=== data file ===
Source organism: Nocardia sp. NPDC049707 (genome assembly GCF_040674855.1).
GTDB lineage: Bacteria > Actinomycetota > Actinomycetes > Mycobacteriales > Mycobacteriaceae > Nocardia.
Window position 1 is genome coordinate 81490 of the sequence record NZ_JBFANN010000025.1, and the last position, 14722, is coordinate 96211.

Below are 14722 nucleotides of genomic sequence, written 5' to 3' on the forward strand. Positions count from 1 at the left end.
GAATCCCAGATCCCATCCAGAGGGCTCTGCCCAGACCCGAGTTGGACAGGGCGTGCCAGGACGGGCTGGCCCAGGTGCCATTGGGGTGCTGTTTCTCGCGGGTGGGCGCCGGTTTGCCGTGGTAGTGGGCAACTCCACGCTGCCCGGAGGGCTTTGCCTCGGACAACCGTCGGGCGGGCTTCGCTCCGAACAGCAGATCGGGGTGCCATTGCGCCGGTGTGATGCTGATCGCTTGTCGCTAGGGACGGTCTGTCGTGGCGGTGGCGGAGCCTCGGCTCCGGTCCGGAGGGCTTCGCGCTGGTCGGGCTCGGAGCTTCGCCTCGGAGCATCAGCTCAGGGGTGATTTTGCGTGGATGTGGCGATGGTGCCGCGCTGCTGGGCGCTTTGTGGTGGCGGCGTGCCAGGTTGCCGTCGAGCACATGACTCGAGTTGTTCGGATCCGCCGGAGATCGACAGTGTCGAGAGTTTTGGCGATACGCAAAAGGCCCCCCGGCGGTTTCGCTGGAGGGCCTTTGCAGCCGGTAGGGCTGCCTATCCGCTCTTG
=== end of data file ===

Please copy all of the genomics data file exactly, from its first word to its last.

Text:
Source organism: Nocardia sp. NPDC049707 (genome assembly GCF_040674855.1).
GTDB lineage: Bacteria > Actinomycetota > Actinomycetes > Mycobacteriales > Mycobacteriaceae > Nocardia.
Window position 1 is genome coordinate 81490 of the sequence record NZ_JBFANN010000025.1, and the last position, 14722, is coordinate 96211.

Below are 14722 nucleotides of genomic sequence, written 5' to 3' on the forward strand. Positions count from 1 at the left end.
GAATCCCAGATCCCATCCAGAGGGCTCTGCCCAGACCCGAGTTGGACAGGGCGTGCCAGGACGGGCTGGCCCAGGTGCCATTGGGGTGCTGTTTCTCGCGGGTGGGCGCCGGTTTGCCGTGGTAGTGGGCAACTCCACGCTGCCCGGAGGGCTTTGCCTCGGACAACCGTCGGGCGGGCTTCGCTCCGAACAGCAGATCGGGGTGCCATTGCGCCGGTGTGATGCTGATCGCTTGTCGCTAGGGACGGTCTGTCGTGGCGGTGGCGGAGCCTCGGCTCCGGTCCGGAGGGCTTCGCGCTGGTCGGGCTCGGAGCTTCGCCTCGGAGCATCAGCTCAGGGGTGATTTTGCGTGGATGTGGCGATGGTGCCGCGCTGCTGGGCGCTTTGTGGTGGCGGCGTGCCAGGTTGCCGTCGAGCACATGACTCGAGTTGTTCGGATCCGCCGGAGATCGACAGTGTCGAGAGTTTTGGCGATACGCAAAAGGCCCCCCGGCGGTTTCGCTGGAGGGCCTTTGCAGCCGGTAGGGCTGCCTATCCGCTCTTG